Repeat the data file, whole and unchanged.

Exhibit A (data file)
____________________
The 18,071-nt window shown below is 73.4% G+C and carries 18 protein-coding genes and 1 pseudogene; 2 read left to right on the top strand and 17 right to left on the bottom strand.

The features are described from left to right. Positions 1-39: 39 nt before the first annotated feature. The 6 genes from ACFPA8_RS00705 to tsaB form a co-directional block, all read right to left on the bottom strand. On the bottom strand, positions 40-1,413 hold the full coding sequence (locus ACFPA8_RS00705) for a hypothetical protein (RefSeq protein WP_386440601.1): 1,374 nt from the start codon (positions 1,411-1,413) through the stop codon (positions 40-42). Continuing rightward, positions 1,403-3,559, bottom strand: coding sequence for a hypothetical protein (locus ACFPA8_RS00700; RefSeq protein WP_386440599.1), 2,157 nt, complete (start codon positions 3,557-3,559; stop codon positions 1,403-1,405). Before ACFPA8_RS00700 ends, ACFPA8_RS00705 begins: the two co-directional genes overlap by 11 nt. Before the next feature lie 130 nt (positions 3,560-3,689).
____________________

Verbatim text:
The 18,071-nt window shown below is 73.4% G+C and carries 18 protein-coding genes and 1 pseudogene; 2 read left to right on the top strand and 17 right to left on the bottom strand.

The features are described from left to right. Positions 1-39: 39 nt before the first annotated feature. The 6 genes from ACFPA8_RS00705 to tsaB form a co-directional block, all read right to left on the bottom strand. On the bottom strand, positions 40-1,413 hold the full coding sequence (locus ACFPA8_RS00705) for a hypothetical protein (RefSeq protein WP_386440601.1): 1,374 nt from the start codon (positions 1,411-1,413) through the stop codon (positions 40-42). Continuing rightward, positions 1,403-3,559, bottom strand: coding sequence for a hypothetical protein (locus ACFPA8_RS00700; RefSeq protein WP_386440599.1), 2,157 nt, complete (start codon positions 3,557-3,559; stop codon positions 1,403-1,405). Before ACFPA8_RS00700 ends, ACFPA8_RS00705 begins: the two co-directional genes overlap by 11 nt. Before the next feature lie 130 nt (positions 3,560-3,689).